Illustrations by Hannah Robinson

When the UK was plunged into lockdown two months ago we were forced to alter our relationships; with those we live with and those we do not. Whilst for some couples, quarantine seems to have led to the creation of a ‘lockdown love-nest’, for the majority the call to ‘stay at home’ bears no semblance of a lovers’ paradise.

As we have seen from the alarming figures stating a 49% increase in calls to domestic abuse helplines: the call to shut ourselves in our homes has provoked a flurry of discord and aggression in households worldwide. Forecasts predict that for every three months of lockdown, the world will experience an increase of 15 million cases of domestic abuse.

For all of us, life cooped up with partners, family and flatmates falls short of a domestic idyll. But the many people living apart from loved ones have been left starved of affection and craving one thing that cannot be communicated through a Zoom call: physical contact.

Growing up, reading books and watching films we ingest a romanticised image that love can form and persist through barriers. Calling out to a lover through Rapunzel’s high window or from Juliet’s balcony has connotations of a powerful love that perseveres through physical obstacles and the absence of natural intimacy. The implacable distance wedged between a couple’s craving for affection is in itself often what is eroticised. It is romanticised as a hurdle that only ‘true love’ can overcome. However, as lockdown persists, with the familiarity of physical contact long faded away, the fairy-tale image of love conquering all obstacles has shattered.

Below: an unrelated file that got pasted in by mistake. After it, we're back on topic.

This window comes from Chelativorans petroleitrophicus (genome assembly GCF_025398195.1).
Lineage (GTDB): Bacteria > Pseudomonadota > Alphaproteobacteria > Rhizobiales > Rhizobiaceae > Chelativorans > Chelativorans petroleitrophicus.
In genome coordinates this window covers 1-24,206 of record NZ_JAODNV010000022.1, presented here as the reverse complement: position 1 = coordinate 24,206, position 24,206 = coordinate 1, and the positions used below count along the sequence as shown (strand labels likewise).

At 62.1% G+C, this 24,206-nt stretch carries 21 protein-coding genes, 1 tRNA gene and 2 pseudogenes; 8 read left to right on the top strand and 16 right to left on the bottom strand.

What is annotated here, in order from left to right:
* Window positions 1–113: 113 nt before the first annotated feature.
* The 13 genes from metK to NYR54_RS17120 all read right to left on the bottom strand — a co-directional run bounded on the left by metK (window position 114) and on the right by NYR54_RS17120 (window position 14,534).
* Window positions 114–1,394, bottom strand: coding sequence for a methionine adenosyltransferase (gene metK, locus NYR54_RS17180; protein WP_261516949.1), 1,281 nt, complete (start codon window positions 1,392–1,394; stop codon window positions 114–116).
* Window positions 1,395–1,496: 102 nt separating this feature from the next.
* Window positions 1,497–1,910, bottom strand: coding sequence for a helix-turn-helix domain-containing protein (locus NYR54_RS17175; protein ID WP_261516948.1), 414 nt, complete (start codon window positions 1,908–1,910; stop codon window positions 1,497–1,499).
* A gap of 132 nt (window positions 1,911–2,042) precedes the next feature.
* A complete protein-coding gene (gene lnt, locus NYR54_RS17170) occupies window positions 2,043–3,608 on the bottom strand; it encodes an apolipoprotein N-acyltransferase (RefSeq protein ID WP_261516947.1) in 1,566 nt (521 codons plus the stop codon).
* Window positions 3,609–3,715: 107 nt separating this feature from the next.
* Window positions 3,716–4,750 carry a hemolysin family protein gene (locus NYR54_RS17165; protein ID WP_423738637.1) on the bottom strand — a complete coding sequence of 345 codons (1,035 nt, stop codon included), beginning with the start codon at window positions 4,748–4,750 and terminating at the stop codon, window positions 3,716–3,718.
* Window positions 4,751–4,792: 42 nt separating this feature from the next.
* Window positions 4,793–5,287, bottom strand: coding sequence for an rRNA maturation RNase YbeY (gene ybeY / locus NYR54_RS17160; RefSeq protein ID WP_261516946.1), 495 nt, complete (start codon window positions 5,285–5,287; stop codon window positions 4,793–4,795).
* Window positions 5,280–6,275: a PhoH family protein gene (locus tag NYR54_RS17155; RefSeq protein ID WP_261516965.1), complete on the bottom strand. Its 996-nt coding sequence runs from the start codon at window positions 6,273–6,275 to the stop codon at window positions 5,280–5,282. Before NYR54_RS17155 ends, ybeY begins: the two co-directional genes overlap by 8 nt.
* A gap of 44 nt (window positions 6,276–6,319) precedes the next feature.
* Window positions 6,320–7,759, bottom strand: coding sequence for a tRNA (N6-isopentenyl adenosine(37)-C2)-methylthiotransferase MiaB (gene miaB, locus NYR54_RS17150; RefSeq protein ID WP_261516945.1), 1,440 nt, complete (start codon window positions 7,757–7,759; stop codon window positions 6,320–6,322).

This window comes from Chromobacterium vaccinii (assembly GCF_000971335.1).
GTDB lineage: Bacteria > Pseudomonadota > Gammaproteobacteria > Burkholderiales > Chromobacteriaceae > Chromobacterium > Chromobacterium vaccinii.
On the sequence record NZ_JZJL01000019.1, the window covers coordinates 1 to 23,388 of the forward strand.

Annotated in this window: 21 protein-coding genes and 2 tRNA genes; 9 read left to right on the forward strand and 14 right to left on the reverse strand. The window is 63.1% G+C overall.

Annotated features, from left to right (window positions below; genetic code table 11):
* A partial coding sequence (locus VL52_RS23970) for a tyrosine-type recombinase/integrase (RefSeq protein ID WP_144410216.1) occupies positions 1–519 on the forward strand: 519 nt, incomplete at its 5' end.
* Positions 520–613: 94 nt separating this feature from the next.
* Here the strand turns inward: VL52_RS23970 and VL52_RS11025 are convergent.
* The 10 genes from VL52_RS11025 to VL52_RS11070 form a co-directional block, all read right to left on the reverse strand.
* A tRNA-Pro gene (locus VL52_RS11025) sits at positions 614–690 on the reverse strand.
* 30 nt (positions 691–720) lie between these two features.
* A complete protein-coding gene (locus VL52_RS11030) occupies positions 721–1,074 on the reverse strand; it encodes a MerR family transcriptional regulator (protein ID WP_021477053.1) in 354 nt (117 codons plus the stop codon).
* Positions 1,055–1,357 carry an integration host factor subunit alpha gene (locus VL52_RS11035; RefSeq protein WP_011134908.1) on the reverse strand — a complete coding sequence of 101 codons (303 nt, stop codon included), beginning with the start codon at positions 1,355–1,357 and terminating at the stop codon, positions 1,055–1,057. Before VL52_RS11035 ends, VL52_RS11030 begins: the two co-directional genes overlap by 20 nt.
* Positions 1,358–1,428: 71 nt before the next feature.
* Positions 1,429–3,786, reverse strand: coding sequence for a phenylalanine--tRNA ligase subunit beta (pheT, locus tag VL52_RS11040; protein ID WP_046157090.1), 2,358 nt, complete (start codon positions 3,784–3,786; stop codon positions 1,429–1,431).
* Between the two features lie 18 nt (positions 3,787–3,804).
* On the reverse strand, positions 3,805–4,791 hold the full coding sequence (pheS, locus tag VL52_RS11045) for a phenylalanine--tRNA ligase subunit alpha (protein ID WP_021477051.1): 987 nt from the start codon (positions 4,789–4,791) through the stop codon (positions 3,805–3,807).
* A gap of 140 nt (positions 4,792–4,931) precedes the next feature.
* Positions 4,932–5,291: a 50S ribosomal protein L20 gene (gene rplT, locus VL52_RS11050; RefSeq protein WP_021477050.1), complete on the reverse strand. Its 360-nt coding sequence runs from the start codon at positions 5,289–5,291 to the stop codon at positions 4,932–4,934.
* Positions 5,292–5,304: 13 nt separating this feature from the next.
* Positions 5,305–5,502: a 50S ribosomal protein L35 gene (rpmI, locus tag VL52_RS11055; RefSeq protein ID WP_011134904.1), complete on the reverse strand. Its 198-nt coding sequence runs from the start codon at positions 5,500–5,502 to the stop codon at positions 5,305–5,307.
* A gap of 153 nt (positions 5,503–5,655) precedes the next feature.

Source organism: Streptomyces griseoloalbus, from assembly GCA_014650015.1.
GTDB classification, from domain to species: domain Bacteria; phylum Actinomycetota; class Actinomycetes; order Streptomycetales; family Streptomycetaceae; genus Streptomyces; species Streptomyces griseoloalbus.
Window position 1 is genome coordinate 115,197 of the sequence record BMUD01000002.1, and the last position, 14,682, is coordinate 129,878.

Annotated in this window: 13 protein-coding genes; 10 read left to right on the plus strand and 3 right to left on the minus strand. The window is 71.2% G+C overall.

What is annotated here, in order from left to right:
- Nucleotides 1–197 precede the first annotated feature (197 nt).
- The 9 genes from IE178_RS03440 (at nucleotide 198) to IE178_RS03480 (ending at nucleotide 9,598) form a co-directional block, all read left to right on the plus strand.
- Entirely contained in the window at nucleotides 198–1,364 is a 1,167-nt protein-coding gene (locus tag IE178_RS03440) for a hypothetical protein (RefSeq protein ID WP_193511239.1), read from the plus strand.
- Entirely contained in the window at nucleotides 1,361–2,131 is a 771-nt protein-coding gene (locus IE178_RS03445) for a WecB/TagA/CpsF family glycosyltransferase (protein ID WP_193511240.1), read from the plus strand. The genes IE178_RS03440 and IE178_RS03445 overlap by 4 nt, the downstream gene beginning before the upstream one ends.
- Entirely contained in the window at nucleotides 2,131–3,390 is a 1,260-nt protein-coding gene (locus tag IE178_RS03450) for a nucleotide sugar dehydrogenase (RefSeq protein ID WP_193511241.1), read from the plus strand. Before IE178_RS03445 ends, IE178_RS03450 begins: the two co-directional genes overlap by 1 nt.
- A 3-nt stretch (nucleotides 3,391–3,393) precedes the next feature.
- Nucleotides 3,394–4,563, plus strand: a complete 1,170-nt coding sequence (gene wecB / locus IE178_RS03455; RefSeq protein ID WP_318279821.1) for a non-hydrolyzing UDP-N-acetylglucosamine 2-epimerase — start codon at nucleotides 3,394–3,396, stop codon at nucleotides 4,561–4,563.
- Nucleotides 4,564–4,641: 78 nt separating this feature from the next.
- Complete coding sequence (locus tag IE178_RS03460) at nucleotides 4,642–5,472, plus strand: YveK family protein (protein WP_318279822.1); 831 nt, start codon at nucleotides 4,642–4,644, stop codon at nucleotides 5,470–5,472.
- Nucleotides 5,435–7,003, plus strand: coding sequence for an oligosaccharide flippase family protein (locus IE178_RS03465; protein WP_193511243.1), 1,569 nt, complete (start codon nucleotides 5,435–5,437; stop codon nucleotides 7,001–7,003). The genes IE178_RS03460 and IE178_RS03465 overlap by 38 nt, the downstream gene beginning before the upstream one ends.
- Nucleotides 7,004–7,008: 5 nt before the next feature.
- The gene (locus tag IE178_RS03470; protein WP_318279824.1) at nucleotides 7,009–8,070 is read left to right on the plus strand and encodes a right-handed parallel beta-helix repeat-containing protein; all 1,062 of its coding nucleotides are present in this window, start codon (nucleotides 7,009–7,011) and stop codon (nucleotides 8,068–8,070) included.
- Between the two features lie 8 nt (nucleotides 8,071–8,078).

Lockdown initially brought an exciting novelty for couples living apart, the possibility for a literary kind of romance where adorations are poured out to one another through a window or the 21st century equivalent: a video call. Estranged from one another in some ways whilst nevertheless persevering through unprecedented times, it evoked images of relationships from a bygone era where a walk with a ‘suitor’ was steeped in scandal. At first there was a sort of giddy anticipation, something charming and pure about window ledge conversations. However, months down the line it becomes harder to continually conceive of these distanced interactions as anything like the contents of a fairy-tale romance.

While healthy and safe, we must continue count our blessings during these turbulent times but that we are allowed to mourn the absence of human contact. We are allowed to crave affection and the sensation of human touch.

The lockdown we are living under is a necessary measure to reduce the spread of COVID-19 and the associated fatalities. But that does not mean that living a life of isolation and social distancing, ought to be easy or natural for us. A warm embrace from a friend, a family member or a partner produces hormones such serotonin, oxytocin and dopamine which produce positive emotions.

The feelings of loneliness and sadness that “touch deprivation” induces are natural, they are part of our biology and our psyche. There may be no substitute, no means of fulfilling our human craving for contact, but when the day arrives a big hug will never have felt so precious.